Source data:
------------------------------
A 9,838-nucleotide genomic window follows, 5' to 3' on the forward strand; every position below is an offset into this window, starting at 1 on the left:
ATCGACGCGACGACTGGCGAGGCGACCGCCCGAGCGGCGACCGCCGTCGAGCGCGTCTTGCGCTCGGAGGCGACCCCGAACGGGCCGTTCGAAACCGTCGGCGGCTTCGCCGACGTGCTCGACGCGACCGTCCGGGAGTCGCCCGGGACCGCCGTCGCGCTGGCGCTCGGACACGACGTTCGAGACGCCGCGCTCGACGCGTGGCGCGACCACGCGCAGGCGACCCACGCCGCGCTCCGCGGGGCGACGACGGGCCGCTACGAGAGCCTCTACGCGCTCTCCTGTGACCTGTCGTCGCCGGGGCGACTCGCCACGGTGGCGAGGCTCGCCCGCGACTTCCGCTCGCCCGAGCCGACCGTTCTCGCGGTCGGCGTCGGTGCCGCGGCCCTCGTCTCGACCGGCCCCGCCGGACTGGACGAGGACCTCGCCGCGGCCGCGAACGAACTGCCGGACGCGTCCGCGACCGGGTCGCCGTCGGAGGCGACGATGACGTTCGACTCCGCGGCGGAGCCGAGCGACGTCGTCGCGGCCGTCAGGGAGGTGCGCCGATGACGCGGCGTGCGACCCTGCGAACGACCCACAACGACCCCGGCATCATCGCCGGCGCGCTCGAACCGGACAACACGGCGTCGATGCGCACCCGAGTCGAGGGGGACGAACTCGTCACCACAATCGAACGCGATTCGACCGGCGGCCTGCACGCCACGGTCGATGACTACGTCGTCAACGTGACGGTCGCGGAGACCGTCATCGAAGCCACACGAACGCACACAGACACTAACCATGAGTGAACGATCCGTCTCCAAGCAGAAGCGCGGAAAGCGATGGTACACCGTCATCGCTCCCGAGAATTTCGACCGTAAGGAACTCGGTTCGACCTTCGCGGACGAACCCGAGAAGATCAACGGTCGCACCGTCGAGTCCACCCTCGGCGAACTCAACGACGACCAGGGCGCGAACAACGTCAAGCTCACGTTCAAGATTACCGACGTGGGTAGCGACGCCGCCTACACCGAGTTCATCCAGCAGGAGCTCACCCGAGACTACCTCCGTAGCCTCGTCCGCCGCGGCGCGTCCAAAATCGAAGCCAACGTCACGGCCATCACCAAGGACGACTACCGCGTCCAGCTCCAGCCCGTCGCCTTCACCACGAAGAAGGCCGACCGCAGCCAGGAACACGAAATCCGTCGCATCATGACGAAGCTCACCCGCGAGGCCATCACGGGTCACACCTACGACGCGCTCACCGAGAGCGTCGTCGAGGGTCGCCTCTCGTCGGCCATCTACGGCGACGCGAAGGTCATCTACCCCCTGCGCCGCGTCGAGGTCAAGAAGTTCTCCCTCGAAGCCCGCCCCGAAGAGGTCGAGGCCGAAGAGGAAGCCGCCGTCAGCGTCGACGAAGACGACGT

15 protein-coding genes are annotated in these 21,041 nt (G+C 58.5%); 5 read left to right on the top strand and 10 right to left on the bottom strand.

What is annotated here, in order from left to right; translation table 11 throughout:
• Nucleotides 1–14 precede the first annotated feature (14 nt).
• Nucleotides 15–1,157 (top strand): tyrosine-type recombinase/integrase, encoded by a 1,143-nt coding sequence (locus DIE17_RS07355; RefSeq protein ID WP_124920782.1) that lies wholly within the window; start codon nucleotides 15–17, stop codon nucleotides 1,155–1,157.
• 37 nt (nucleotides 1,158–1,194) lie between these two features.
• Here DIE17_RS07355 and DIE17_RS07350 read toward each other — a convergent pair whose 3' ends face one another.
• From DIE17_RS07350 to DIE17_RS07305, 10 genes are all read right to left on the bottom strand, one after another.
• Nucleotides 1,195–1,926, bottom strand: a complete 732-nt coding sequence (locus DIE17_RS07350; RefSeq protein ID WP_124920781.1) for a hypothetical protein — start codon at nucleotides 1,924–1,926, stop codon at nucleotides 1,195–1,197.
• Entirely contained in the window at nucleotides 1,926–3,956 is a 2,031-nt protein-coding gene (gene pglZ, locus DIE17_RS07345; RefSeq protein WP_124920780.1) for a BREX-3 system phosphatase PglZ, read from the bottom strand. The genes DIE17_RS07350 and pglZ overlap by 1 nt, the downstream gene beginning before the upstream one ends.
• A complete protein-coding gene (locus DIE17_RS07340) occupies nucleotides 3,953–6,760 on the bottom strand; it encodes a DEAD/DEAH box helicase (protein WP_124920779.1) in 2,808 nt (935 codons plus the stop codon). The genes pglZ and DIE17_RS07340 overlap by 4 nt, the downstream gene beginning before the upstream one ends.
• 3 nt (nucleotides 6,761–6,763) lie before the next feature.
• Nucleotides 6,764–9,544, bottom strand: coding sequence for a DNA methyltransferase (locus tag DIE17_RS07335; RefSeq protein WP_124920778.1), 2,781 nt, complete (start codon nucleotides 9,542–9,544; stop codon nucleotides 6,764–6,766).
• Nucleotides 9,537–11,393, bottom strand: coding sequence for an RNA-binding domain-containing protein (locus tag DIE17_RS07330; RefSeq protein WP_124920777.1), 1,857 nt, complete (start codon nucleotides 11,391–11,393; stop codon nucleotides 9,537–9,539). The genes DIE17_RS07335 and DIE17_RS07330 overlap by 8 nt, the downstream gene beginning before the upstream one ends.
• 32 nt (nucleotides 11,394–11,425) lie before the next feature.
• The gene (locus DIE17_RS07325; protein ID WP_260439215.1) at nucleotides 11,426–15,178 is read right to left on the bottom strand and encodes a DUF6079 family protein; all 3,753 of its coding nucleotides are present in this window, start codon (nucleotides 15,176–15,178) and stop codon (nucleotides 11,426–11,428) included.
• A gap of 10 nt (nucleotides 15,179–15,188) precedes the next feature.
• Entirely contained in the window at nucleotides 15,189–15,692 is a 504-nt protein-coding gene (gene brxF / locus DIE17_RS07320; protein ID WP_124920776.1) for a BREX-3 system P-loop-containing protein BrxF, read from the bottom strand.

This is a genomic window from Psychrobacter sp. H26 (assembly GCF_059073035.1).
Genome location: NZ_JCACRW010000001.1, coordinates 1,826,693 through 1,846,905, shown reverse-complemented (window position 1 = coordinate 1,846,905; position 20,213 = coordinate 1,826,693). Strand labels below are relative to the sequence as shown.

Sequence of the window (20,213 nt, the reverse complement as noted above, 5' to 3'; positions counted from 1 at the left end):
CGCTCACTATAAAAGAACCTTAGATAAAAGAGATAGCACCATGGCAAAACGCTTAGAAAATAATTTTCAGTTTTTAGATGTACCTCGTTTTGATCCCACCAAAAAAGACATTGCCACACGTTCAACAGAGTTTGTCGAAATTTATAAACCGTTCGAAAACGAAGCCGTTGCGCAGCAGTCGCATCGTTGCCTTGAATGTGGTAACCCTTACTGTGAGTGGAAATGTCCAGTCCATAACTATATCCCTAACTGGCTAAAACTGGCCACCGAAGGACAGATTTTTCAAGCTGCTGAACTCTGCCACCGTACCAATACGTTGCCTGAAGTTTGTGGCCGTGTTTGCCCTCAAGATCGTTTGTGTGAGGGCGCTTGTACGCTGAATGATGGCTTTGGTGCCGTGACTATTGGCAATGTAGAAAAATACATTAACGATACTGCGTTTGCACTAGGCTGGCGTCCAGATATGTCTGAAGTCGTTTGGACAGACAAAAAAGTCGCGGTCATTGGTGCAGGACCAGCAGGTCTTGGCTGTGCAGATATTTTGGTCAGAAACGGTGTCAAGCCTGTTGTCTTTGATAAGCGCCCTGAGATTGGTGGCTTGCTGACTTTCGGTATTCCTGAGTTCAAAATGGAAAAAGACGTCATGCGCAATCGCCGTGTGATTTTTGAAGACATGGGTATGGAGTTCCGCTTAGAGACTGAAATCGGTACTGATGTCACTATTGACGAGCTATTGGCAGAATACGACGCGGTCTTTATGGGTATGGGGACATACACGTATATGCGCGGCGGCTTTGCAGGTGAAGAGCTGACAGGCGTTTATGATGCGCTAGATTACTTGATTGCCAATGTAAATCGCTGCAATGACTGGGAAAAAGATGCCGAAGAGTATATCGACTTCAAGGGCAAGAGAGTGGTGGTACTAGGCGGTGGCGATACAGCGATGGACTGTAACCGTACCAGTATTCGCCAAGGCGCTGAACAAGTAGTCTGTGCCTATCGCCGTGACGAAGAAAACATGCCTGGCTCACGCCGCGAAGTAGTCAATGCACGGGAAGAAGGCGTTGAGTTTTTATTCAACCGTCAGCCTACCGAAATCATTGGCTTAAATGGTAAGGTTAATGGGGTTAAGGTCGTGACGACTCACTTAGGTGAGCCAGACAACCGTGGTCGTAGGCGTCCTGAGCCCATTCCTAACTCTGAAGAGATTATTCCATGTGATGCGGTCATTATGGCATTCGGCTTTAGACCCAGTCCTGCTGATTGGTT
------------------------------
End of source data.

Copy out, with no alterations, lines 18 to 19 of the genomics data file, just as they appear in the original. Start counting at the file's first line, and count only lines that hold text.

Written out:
• A gap of 10 nt (nucleotides 15,179–15,188) precedes the next feature.
• Entirely contained in the window at nucleotides 15,189–15,692 is a 504-nt protein-coding gene (gene brxF / locus DIE17_RS07320; protein ID WP_124920776.1) for a BREX-3 system P-loop-containing protein BrxF, read from the bottom strand.